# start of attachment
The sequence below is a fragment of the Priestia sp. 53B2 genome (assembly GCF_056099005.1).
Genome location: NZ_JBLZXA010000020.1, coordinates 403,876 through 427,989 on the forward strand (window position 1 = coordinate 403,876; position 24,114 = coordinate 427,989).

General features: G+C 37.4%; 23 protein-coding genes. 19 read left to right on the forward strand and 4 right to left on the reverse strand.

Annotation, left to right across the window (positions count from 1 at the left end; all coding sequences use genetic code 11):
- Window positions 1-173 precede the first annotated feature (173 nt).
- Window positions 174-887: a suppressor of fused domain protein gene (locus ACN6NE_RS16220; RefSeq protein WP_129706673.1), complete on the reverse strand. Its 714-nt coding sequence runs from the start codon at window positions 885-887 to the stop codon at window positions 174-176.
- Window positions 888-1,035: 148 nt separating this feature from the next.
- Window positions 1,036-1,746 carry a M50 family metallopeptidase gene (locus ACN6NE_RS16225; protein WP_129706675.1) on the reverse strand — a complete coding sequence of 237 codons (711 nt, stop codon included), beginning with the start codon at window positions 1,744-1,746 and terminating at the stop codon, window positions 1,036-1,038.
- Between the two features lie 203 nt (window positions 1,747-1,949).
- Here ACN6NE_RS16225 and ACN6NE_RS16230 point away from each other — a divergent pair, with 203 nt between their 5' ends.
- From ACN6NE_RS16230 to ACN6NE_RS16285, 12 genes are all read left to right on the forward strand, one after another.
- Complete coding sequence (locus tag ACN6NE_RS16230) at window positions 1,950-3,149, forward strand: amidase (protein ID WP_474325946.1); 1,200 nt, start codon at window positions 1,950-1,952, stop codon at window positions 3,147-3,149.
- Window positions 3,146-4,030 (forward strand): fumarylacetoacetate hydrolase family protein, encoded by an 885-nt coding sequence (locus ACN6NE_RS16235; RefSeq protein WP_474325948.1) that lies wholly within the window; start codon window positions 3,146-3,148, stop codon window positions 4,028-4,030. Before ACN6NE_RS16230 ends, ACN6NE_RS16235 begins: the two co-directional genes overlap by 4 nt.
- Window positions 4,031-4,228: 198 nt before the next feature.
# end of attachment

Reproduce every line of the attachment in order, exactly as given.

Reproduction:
The sequence below is a fragment of the Priestia sp. 53B2 genome (assembly GCF_056099005.1).
Genome location: NZ_JBLZXA010000020.1, coordinates 403,876 through 427,989 on the forward strand (window position 1 = coordinate 403,876; position 24,114 = coordinate 427,989).

General features: G+C 37.4%; 23 protein-coding genes. 19 read left to right on the forward strand and 4 right to left on the reverse strand.

Annotation, left to right across the window (positions count from 1 at the left end; all coding sequences use genetic code 11):
- Window positions 1-173 precede the first annotated feature (173 nt).
- Window positions 174-887: a suppressor of fused domain protein gene (locus ACN6NE_RS16220; RefSeq protein WP_129706673.1), complete on the reverse strand. Its 714-nt coding sequence runs from the start codon at window positions 885-887 to the stop codon at window positions 174-176.
- Window positions 888-1,035: 148 nt separating this feature from the next.
- Window positions 1,036-1,746 carry a M50 family metallopeptidase gene (locus ACN6NE_RS16225; protein WP_129706675.1) on the reverse strand — a complete coding sequence of 237 codons (711 nt, stop codon included), beginning with the start codon at window positions 1,744-1,746 and terminating at the stop codon, window positions 1,036-1,038.
- Between the two features lie 203 nt (window positions 1,747-1,949).
- Here ACN6NE_RS16225 and ACN6NE_RS16230 point away from each other — a divergent pair, with 203 nt between their 5' ends.
- From ACN6NE_RS16230 to ACN6NE_RS16285, 12 genes are all read left to right on the forward strand, one after another.
- Complete coding sequence (locus tag ACN6NE_RS16230) at window positions 1,950-3,149, forward strand: amidase (protein ID WP_474325946.1); 1,200 nt, start codon at window positions 1,950-1,952, stop codon at window positions 3,147-3,149.
- Window positions 3,146-4,030 (forward strand): fumarylacetoacetate hydrolase family protein, encoded by an 885-nt coding sequence (locus ACN6NE_RS16235; RefSeq protein WP_474325948.1) that lies wholly within the window; start codon window positions 3,146-3,148, stop codon window positions 4,028-4,030. Before ACN6NE_RS16230 ends, ACN6NE_RS16235 begins: the two co-directional genes overlap by 4 nt.
- Window positions 4,031-4,228: 198 nt before the next feature.